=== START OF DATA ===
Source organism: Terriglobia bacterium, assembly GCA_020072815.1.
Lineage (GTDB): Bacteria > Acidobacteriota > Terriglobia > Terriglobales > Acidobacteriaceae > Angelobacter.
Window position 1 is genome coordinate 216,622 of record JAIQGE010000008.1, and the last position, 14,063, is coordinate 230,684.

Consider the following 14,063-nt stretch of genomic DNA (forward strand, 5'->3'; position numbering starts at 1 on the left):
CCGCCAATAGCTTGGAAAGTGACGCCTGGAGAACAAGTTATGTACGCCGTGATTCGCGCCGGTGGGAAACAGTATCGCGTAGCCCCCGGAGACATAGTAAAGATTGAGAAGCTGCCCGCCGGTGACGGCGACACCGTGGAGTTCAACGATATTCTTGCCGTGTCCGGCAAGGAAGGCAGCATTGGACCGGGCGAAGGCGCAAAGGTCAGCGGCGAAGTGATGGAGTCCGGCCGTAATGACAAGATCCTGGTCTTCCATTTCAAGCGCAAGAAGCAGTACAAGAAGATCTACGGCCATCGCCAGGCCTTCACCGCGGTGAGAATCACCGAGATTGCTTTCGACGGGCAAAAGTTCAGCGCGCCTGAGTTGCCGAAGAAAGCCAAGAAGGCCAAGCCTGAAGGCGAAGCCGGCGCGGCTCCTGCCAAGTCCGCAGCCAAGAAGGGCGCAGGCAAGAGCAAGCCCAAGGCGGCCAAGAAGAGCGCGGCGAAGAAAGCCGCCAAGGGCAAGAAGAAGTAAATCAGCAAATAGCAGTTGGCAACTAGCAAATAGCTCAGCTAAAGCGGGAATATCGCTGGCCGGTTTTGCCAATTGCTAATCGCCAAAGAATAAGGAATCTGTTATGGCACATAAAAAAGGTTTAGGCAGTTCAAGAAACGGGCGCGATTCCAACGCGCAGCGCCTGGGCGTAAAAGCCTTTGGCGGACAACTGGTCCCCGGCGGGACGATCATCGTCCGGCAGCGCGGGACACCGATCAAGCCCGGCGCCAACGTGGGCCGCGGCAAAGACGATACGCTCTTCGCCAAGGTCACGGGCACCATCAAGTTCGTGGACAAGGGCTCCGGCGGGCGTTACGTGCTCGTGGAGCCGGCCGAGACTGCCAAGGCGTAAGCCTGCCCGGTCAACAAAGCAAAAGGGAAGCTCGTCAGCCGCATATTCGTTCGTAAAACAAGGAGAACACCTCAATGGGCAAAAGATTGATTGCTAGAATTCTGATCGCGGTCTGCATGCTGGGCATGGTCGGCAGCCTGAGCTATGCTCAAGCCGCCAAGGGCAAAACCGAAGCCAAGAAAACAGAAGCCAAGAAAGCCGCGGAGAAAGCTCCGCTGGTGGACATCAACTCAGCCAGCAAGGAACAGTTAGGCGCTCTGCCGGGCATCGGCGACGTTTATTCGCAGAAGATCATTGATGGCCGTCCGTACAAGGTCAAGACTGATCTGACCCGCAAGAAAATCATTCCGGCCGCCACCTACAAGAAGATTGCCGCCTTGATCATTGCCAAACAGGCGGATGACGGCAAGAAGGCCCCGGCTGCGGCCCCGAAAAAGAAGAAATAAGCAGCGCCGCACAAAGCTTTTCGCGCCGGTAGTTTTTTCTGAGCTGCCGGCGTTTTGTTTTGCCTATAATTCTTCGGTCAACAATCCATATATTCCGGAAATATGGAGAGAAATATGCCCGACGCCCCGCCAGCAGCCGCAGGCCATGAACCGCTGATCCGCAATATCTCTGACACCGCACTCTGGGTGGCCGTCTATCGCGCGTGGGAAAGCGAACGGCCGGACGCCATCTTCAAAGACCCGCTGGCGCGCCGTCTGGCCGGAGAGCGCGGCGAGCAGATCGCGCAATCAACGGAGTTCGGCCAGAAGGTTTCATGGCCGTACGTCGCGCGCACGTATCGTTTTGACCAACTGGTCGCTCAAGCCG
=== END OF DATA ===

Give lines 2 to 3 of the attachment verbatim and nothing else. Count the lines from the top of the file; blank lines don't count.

Lineage (GTDB): Bacteria > Acidobacteriota > Terriglobia > Terriglobales > Acidobacteriaceae > Angelobacter.
Window position 1 is genome coordinate 216,622 of record JAIQGE010000008.1, and the last position, 14,063, is coordinate 230,684.